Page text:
It was during the Indian outrages of 1776, instigated by Indian emissaries or agents, an account of which we have published elsewhere, that the early settlers in the vicinities of Fort Prince, Poole’s Fort near Wofford’s Iron Works (now Glendale), Nicholl’s Fort at “Narrow Pass" near the residence of the late Captain David Anderson, Blockhouse near Landrum, Thickety and other forts gathered and erected forts to defend themselves from an impending danger. During these trying ordeals it was necessary that a proper.person. be selected to purchase supplies for the maintenance of these people, and the person selected for this responsible duty at Fort Prince was James Jorden.

    At the period when the entries referred to were made, James Jorden was an old bachelor, and lived at the house of Robert Goodlett, about one mile from the fort, which was sufficiently near for him to attend to his duties as commissary of the fort.

    Some time during or after the Revolution James Jorden married to Mrs. Margaret Miller, whose name appears in the old commissary book. In another volume* we have given an account of the killing of Mr. John Miller, which occurred during the Indian outrages of 1776, at or near Barry’s Bridge. The writer is in possession of a MS. letter from Mr. Lawrence D. Miller, Jacksonville, Ala., under date of July 7th, 1890, which states that at the time this murder took place, Mrs. Margaret Miller, wife of John Miller (to whom James Jorden afterwards married), and her son Samuel were, with other neighbors, in Fort Nicholls for protection, which was about one mile distant. The son Samuel referred to was a known character well known to many of the older citizens of Spartanburg county.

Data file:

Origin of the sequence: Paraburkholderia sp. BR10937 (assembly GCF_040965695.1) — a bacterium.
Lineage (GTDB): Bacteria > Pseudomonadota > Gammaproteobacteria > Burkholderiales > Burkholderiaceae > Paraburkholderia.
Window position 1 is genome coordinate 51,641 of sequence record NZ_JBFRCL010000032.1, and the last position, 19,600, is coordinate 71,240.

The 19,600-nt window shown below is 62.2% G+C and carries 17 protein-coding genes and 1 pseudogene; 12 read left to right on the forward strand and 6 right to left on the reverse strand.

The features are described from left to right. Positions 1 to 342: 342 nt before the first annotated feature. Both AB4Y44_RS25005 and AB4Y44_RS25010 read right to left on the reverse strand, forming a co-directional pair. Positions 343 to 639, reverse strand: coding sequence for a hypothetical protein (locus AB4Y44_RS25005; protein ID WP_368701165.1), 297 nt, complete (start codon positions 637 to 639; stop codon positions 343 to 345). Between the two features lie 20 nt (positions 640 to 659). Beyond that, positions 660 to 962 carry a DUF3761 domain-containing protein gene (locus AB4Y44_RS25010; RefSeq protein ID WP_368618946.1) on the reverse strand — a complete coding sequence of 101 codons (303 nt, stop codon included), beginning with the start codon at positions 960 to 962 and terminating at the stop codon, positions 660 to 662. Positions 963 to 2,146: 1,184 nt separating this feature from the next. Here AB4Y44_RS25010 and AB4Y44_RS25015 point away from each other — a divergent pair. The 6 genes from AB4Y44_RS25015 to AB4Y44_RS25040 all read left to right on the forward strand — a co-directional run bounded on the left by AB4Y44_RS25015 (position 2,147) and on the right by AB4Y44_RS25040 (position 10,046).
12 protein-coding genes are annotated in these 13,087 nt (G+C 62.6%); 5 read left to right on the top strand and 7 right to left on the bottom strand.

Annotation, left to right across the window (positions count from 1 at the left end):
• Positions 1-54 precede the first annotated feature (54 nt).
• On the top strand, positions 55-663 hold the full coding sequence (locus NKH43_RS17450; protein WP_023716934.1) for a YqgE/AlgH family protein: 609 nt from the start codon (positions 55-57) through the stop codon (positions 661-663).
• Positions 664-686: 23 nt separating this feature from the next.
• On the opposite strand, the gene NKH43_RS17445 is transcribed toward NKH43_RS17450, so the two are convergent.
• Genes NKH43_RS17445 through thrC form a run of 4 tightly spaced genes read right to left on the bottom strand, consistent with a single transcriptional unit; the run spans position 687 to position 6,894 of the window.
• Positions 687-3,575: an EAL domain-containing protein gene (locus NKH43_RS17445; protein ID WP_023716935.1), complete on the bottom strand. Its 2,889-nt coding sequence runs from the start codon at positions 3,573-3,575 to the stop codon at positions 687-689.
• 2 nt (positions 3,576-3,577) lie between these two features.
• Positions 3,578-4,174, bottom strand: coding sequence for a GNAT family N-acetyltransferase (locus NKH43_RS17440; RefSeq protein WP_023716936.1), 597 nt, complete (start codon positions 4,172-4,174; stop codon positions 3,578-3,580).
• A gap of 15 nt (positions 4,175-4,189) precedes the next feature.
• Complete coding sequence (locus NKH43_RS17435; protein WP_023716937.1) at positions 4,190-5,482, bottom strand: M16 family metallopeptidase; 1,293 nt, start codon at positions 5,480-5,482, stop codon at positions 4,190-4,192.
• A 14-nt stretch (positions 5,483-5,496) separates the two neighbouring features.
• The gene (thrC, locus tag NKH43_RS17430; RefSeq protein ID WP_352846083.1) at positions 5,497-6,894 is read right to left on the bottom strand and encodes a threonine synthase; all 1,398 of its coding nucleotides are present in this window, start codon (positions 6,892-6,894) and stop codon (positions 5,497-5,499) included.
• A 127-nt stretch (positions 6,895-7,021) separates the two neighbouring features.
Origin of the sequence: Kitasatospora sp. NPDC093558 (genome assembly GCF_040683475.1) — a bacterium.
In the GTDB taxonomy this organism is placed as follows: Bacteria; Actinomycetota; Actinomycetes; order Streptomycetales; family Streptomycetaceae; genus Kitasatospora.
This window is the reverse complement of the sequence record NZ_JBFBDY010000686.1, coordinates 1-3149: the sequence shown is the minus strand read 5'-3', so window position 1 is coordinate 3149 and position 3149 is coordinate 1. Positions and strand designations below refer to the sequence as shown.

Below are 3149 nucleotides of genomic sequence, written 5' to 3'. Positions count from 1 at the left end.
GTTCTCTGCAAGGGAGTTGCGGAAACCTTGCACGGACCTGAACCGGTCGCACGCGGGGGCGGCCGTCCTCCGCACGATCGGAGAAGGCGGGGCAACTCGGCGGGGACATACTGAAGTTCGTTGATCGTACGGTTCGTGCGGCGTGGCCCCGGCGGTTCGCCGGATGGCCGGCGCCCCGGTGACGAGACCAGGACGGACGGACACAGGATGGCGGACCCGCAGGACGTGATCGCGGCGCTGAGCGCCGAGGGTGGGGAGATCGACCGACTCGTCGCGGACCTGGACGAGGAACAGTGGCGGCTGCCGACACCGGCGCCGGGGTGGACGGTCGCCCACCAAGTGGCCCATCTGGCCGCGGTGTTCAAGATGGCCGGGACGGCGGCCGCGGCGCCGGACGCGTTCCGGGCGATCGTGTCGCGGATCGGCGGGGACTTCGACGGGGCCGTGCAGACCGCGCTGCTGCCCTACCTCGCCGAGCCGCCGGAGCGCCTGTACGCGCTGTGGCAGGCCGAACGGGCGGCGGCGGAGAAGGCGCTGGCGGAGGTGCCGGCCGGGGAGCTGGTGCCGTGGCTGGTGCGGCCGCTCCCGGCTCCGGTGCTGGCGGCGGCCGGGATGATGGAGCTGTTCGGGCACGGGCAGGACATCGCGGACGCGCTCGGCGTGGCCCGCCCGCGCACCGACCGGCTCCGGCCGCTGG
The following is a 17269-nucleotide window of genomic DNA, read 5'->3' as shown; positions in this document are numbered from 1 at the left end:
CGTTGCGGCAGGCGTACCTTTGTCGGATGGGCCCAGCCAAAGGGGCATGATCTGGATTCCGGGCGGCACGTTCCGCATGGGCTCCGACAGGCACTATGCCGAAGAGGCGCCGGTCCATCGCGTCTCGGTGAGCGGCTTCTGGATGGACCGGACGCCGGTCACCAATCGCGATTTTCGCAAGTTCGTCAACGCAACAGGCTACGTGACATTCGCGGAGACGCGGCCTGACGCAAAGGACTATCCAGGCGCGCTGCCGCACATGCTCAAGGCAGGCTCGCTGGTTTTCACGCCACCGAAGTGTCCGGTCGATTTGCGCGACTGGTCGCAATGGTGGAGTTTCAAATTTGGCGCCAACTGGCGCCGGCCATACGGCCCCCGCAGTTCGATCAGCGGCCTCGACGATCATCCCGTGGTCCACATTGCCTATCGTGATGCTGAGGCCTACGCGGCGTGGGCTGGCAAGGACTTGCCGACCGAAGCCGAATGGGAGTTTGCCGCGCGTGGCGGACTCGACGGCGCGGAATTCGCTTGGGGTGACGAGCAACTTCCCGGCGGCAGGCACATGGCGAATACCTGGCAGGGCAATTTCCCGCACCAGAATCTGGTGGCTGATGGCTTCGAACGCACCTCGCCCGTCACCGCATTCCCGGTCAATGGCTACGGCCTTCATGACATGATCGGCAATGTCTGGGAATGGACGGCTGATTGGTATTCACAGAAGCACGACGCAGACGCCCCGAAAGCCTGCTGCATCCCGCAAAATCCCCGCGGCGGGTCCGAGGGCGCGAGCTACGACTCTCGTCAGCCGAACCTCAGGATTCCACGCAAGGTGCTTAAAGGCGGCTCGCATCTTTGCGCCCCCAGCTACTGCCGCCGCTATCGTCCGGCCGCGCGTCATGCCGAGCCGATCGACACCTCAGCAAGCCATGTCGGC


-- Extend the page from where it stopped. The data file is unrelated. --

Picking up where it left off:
It would appear from the letter of Mr. Miller referred to and the old account book of James Jorden, that Mrs. Margaret Miller was the inmate, at different times, of the two forts during the years 1776—77. It was some time during these years that James Jorden, then an old bachelor, became enamored by her charms and made her the wife of his bosom. By this union three children were born, viz.: Elizabeth, John and Margaret. The latter became the wife of James Vernon, son of Alexander, whose name also appears in the MS. accounts of James Jorden.